Just Listen

Discover the Secret to Getting Through to Absolutely Anyone

 Just Listen

Author: Mark Goulston
Pub Date: September 2009
Print Edition: $24.95
Print ISBN: 9780814414033
Page Count: 256
Format: Hardback
e-Book ISBN: 9780814414040

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How to Achieve Get-Through

Five Quick and Powerful Persuasion Arts Moves

How can you get an irate customer to listen? How can you get a skeptical stakeholder or prospect to consider your proposal? How can you get a stubborn team member to cooperate? As Mark Goulston, the author of JUST LISTEN (AMACOM 2009), knows from years of experience as a business communicator and relationship and crisis counselor, there are ways to get through to even the most resistant people. “The following techniques take just minutes,” Dr. Goulston attests, “but they can change the course of a business project, a sale, a relationship, or even a life.”

“Do You Really Believe That?” When a person launches into an out-of-control rant about an awful problem or unbearable situation, how it’s the end of the world, etc., etc., simply ask: “Do you really believe that?” The trick is to ask this question in a very calm and straightforward way. Your intent is not to antagonize or degrade, but rather to make the rant-er stop and realize that he or she is really making a mountain out of a molehill. Once in a rare while, you may be shocked when someone responds to this question with a firm “yes.” If that happens, you should really listen to what that person has to say.

The Power of Hmmm… When you encounter a person who’s outraged and blames you, take a deep breath and say “hmmm…” Unlike “calm down,” and similar phrases that make an angry person angrier, “hmmm…” can rapidly turn a potential brawl into a cooperative dialogue. A simple “hmmm…” speaks volumes, telling people that what they’re saying is worth listening to and worthy of some sort of action. However, “hmmm…” commits you to nothing. The sole purpose of “hmmm…” is to ease tension to the point where you can have a conversation, identify the actual problem, and come up with a realistic solution. If you’re dealing with a client or customer meltdown, use “hmmm…” as your first line of defense.

The Stipulation Game. A stipulation is what lawyers make when they agree upfront on a problematic fact, like the defendant’s fingerprints being on the murder weapon. It’s a smart technique because when people already know (or will quickly find out) your problem, your best move is to get it out of the way. When you stipulate to a potential problem, whether it’s lack of experience or a personal flaw, do it with confidence. The more unselfconscious and relaxed you are, the easier it will be for everyone to focus on your message. Stipulation takes courage, but the payoff is big. You’ll turn defects into assets and empower people to view you as a person rather than a problem. You might even find that the problem that’s been holding you back is a key to moving you forward.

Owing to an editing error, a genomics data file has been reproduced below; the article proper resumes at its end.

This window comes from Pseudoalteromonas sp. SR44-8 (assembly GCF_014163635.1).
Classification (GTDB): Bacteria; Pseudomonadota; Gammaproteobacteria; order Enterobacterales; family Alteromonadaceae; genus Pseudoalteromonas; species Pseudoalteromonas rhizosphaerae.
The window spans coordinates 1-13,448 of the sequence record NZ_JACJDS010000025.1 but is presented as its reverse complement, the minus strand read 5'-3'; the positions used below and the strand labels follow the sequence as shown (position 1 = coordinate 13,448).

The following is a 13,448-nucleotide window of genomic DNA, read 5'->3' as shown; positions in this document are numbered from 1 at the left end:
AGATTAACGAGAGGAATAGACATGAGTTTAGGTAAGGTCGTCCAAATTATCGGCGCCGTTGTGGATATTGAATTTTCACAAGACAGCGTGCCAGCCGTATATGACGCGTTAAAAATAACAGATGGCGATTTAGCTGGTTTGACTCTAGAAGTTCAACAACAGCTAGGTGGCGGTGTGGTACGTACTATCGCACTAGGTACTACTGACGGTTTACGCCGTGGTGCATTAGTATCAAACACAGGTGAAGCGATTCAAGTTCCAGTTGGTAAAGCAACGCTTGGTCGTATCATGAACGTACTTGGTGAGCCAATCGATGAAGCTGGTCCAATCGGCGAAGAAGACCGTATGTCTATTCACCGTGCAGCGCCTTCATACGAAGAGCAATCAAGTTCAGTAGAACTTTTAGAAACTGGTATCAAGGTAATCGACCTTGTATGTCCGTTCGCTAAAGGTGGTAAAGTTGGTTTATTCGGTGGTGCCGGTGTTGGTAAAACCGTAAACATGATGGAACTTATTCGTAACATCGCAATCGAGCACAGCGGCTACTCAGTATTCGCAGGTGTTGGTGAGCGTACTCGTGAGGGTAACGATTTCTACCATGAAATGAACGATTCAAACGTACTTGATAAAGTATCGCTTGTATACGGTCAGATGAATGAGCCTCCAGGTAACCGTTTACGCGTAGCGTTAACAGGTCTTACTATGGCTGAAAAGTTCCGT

The Impossibility Question. Yes, your idea is daring and ambitious, but you know it’s possible. The problem is talking other people into seeing it your way—getting your coworkers, your clients, your employees, your boss, your investors, or your family to go from “we can’t do it” to “maybe we can do it” to “let’s do it!” To give your vision a powerful shove towards reality, try asking doubters two questions: “What’s something that would be impossible?” and “What would make it possible?” These questions move a person from a defensive, closed position or a selfish, excuse-making stance into an open, thinking attitude. When you invite people to tell you what they think is impossible, they’ll lower their guard to consider what’s possible. Then, they’ll begin to collaborate in thinking strategically.

The Power Thank You. There’s nothing wrong with simply saying “Thanks.” But if you stop there, your communication is merely transactional (you did something nice for me, so I’ll say something polite to you). When you offer a Power Thank You, your words will touch the other person and strengthen the relationship between you. A Power Thank You has three parts. 1: Thank the person for something specific that he or she did for you (or refrained from doing that would have hurt you). 2: Acknowledge the effort it took for the person to help you. 3: Tell the person the difference that his or her act personally made to you. Offer your Power Thank You in a group meeting, if you can. It will show everyone involved that you can be trusted to give credit where it’s due—something that can win you important allies in a corporate world where people too often get burned by disloyalty.

Adapted from JUST LISTEN: Discover the Secret to Getting Through to Absolutely Everyone by Mark Goulston (AMACOM 2009).

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